MEXICO CITY — Mexican President Andres Manuel Lopez Obrador said Friday the country loses $2.5 billion to $3.5 billion annually to fuel thieves who drill illegal taps into government pipelines.
Lopez Obrador said “there still isn’t an exact figure” on the losses. The state-owned Petroleos Mexicanos company hasn’t given out new figures on pipeline taps since September; that last report indicated that 11,240 taps were found in the first nine months of 2018, or about 41 per day.
The illicit fuel-theft industry involves not just drilling taps, but bribing or threatening oil company employees, stealing tank trucks to carry the fuel and turf battles between rival gangs.
That has caused a surge in the number of homicides in states like Guanajuato, where fuel theft is rampant.
Lopez Obrador promised to enact legislation with stiffer punishments for the crime.
“Fuel theft will become a felony, and that means there will be no right to bail,” he said at a news conference. “In the case of fuel theft, that applies to those who extract it and those who distribute it.”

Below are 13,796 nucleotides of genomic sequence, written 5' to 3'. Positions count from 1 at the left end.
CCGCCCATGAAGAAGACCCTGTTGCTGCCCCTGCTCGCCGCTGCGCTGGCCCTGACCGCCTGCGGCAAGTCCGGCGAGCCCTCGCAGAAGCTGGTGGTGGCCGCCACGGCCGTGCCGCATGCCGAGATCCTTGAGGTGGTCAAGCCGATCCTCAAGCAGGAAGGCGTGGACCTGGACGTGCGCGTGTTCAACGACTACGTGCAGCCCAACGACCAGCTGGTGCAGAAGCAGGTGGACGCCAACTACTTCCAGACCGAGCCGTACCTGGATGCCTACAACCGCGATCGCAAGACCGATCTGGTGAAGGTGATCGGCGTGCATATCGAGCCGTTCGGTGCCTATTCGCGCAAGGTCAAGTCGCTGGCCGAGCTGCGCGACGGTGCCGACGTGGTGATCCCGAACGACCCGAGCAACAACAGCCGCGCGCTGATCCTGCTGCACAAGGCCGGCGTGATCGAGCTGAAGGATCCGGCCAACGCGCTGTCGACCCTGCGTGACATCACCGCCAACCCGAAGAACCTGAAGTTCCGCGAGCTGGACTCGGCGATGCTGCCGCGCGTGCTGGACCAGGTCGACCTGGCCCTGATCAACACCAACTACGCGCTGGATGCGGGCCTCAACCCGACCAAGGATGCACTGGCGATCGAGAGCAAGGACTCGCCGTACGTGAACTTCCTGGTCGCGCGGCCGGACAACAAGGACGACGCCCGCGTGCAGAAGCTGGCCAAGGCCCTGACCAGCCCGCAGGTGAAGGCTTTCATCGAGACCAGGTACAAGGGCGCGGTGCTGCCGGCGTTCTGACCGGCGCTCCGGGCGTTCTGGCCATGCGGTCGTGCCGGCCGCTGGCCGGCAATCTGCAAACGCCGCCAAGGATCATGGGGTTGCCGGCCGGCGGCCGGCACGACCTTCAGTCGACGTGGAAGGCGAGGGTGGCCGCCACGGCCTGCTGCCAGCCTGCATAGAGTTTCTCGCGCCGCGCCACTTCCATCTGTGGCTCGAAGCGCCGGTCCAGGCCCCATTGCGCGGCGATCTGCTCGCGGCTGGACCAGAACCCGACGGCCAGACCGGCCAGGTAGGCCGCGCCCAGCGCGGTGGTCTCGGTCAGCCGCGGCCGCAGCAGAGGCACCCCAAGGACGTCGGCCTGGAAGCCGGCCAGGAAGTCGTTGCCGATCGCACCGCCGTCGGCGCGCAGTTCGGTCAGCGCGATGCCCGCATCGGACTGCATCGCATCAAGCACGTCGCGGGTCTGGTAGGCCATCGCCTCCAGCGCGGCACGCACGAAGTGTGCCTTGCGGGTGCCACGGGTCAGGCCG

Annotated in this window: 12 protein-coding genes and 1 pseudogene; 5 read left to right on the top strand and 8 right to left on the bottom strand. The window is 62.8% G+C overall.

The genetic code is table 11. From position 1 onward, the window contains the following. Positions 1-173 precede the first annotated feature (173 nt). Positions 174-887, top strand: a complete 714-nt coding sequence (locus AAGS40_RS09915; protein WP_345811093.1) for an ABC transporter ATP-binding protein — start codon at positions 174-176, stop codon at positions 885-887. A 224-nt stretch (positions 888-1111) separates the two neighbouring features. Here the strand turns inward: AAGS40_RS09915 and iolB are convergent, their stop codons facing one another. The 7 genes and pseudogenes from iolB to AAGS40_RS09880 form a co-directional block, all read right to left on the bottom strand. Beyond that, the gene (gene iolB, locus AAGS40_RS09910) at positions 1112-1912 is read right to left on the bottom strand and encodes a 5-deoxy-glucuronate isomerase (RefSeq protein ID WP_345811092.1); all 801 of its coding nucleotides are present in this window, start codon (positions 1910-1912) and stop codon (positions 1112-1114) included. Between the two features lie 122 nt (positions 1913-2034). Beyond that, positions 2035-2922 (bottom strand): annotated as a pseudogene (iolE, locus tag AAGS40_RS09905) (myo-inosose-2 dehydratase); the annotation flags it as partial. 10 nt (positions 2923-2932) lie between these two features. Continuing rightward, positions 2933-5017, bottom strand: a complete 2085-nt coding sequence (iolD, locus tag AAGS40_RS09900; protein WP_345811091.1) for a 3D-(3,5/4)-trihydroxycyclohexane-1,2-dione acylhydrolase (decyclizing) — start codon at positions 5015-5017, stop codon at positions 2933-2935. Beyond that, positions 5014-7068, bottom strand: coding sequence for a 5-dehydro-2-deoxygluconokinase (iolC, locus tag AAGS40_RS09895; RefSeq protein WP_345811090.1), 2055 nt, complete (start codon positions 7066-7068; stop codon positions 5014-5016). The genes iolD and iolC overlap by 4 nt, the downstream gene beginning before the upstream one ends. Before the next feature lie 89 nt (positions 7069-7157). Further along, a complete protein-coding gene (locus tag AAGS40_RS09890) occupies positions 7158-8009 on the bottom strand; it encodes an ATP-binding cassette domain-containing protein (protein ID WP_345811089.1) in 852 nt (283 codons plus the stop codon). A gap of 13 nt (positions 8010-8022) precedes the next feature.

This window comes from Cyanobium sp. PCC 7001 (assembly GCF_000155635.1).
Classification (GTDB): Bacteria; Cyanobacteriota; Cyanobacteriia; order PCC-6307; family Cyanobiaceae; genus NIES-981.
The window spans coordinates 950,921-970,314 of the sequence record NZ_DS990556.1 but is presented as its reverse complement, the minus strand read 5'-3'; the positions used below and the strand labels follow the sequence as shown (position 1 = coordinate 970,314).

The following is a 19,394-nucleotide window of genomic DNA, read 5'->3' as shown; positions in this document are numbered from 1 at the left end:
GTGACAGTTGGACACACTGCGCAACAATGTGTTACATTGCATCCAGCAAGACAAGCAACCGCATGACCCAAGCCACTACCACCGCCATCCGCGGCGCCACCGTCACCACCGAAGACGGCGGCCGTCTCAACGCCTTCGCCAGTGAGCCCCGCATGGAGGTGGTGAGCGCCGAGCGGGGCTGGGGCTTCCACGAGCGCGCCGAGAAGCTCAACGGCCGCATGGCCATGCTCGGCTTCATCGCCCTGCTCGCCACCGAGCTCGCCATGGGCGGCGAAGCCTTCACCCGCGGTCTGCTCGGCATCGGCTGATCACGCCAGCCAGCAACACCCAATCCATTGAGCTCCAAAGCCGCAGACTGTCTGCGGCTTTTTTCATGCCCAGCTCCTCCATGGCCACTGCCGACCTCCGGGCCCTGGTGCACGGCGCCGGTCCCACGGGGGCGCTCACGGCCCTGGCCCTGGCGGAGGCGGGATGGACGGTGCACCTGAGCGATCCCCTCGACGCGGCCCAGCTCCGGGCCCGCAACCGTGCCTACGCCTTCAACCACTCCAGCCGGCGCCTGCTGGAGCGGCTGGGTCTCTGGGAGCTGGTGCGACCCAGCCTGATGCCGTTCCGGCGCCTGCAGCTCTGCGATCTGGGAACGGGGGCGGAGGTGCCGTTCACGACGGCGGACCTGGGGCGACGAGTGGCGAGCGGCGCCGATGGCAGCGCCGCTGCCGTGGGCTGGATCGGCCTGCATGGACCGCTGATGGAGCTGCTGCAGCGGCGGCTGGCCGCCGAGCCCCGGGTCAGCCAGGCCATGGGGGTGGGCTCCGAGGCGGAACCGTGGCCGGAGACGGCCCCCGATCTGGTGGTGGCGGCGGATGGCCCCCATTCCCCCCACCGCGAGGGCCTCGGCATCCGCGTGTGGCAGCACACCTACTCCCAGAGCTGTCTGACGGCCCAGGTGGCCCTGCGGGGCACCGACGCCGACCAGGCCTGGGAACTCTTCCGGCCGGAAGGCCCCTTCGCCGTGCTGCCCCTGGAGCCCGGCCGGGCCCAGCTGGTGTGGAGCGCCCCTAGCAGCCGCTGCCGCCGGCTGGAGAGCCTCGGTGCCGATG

Fuel theft often involves gangs that recruit entire neighbourhoods to act as lookouts or to block military or police incursions in impoverished towns that make much of their living off fuel theft.
And when illegal taps leak fuel, townspeople often gather to scoop up the gasoline or diesel in buckets.
Given the unconventional, community-based nature of the crime, Lopez Obrador also pledged unconventional means to combat it: He said he would print up copies of a 1944 government tract on ethics and civics and send it to families.
“I am going to send to the elderly people so they can help us, by guiding the whole family, talking to their grandchildren about the importance of upholding principles, ideals and values,” he said.
Lopez Obrador said he would also try to enlist criminals’ mothers to discourage the practice.
“I have spoken about asking mothers to help us with their sons,” Lopez Obrador said.
“Mothers love their children a lot, and a mother is never going to accept that their child has committed a crime.
“So we are asking them all to help us, by advising young people not to fall into the temptation of crime.”